99% of admitted students graduate from the program (3-year average). NPTE First Time pass rates for the last three years (2001-2003) were 98%, 97% and 96%. Students have multiple offers of employment at graduation, and 6 month post-graduation employment has been 100% for the last 3 years.
For the class of 2007, block tuition was $7,500 per semester for the nine semesters of study. There is limited on-campus housing for graduate students. Students usually find local apartments in the greater Miami-Coral Gables area with costs ranging between $400-$500 per month, per person. Approximately 90% of present students receive some sort of financial assistance. The Department of Physical Therapy offers numerous graduate assistantships in the second and third year of studies. The University of Miami Office of Financial Assistance works closely with all students in assisting them with securing adequate resources for their educational needs. Current programs available include the Graduate Student Loan (GSL up to $8,500 per year), the Supplemental Loan Program (SLP up to $10,000 additional), and the PLUS Loan (up to $4,000 additional, but with a higher interest rate). Additionally, there are work-study programs and other graduate assistantships throughout the university available on a competitive basis. Alumni and minority scholarships of $1,000-$3,000 are offered to students in all years of study through an endowment fund.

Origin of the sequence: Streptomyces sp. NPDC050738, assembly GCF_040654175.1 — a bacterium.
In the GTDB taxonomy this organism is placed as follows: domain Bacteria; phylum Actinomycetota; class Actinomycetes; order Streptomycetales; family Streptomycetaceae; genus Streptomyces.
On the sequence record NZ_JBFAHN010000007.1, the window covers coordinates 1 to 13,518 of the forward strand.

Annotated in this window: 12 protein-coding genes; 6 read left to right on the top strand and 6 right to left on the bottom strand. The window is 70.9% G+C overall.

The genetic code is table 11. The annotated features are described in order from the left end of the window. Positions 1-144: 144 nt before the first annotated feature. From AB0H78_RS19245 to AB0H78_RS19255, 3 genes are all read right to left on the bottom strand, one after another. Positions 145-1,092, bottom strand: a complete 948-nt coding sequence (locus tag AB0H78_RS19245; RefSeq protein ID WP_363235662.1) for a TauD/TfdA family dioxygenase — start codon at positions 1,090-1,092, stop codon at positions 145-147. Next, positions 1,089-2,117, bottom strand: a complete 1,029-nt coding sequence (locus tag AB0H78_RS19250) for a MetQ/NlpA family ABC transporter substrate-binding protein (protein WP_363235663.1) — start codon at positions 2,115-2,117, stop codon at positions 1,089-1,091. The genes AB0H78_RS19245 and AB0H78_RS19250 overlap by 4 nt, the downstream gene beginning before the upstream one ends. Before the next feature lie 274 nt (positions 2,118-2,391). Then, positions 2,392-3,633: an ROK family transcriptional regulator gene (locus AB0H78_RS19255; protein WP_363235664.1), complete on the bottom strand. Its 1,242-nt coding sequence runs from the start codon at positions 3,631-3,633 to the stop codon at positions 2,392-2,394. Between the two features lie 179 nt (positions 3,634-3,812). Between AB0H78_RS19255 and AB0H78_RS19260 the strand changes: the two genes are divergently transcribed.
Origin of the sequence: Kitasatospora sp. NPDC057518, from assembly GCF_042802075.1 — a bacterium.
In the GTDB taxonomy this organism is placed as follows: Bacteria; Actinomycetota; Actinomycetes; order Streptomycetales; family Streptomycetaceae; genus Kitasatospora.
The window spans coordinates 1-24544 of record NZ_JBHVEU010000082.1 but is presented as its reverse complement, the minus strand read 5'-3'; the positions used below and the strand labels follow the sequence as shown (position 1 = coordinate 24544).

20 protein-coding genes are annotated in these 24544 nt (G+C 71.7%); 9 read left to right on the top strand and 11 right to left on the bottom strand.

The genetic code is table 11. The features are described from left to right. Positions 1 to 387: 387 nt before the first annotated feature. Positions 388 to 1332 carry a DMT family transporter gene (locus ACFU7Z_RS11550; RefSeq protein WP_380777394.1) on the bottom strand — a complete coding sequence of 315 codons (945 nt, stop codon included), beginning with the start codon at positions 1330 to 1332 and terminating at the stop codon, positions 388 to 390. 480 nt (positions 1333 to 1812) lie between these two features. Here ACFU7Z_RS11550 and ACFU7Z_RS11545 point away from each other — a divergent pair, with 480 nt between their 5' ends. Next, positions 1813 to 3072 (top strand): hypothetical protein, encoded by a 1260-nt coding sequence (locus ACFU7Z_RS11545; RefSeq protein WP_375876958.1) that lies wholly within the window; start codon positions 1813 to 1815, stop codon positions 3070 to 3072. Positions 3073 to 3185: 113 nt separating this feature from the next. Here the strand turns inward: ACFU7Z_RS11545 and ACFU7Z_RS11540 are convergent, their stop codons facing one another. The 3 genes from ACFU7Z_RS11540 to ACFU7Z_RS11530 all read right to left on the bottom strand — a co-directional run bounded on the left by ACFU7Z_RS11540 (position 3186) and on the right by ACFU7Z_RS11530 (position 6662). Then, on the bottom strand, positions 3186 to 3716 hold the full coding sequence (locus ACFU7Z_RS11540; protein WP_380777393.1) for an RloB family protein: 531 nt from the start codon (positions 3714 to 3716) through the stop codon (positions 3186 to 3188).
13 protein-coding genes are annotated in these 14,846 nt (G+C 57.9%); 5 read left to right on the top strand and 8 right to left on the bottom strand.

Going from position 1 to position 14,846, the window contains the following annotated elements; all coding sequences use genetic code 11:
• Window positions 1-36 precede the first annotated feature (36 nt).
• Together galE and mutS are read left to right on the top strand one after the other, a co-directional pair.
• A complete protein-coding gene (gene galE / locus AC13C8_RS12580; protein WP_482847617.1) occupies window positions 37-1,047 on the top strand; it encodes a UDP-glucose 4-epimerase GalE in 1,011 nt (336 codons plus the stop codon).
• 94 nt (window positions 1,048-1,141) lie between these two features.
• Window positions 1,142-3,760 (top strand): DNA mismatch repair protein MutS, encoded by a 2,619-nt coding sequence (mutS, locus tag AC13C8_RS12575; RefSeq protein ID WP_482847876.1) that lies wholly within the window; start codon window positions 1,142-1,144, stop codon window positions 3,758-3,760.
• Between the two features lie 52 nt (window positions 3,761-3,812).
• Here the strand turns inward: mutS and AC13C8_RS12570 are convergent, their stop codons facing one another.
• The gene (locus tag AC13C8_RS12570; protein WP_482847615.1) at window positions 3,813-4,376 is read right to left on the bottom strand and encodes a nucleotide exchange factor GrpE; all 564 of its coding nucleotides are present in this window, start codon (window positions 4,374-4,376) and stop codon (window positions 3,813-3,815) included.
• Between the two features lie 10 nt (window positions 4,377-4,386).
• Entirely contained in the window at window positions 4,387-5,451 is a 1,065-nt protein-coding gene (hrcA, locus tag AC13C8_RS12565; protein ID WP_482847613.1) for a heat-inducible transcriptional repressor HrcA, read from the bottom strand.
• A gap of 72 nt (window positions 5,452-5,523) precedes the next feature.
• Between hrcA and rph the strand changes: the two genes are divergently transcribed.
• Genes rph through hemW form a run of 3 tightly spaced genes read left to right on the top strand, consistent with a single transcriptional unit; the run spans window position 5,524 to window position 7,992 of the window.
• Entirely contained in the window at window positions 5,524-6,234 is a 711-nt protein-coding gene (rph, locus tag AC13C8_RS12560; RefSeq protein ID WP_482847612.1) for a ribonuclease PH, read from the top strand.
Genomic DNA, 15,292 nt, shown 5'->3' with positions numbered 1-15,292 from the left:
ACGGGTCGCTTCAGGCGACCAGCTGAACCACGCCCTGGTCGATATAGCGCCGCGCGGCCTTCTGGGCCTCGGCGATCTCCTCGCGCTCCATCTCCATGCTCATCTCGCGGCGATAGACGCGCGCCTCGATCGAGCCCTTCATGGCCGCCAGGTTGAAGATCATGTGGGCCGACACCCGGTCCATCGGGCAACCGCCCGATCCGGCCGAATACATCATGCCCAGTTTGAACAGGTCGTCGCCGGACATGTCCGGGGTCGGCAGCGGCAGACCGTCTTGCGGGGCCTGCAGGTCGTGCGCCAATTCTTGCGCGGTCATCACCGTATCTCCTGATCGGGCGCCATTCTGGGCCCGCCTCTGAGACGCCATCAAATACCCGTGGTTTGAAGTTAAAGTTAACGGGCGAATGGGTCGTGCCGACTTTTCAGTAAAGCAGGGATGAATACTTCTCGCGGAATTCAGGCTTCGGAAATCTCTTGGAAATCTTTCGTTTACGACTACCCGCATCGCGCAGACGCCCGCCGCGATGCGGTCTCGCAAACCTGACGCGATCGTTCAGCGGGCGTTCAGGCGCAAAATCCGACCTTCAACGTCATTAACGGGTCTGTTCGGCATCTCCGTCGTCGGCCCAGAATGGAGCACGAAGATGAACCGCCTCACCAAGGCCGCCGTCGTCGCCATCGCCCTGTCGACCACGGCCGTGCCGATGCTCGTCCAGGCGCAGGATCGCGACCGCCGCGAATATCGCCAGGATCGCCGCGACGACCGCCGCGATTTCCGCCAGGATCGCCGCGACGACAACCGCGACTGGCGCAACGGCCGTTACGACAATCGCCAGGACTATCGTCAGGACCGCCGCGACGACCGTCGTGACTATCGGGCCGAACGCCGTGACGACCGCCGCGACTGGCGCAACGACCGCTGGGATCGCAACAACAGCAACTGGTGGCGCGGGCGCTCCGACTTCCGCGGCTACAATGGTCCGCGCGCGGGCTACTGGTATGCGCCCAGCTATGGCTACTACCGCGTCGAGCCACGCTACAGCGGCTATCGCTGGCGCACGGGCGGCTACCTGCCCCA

Intercollegiate athletics are traditionally of a national championship nature, especially in football and baseball. Some physical therapy students have the opportunity to work with the athletic teams in the training room. Intramurals are an important part of campus activities, and physical therapy students have had championships in women's softball and volleyball and in coed softball and flag football. Many physical therapy students find part-time employment working at the 200,000 square foot Wellness Center. Annual events and opportunities organized by and for our students are the Marquette Challenge (students raising money for the Foundation for Physical Therapy, U of Miami participating since 1989), the Hurricane Challenge (since 1987, our students raising money to bring all Miami-Dade county students with disabilities to the university for a day of special events, a picnic, and celebrity guests), and the Recreation for the Disabled course, in cooperation with Shake-a-leg of Miami (sailing course for able-bodied and disabled persons). Miami is a rich and unique city with numerous cultural activities, such as the ballet, the symphony, the theater, and, of course, South Beach and the Florida Keys.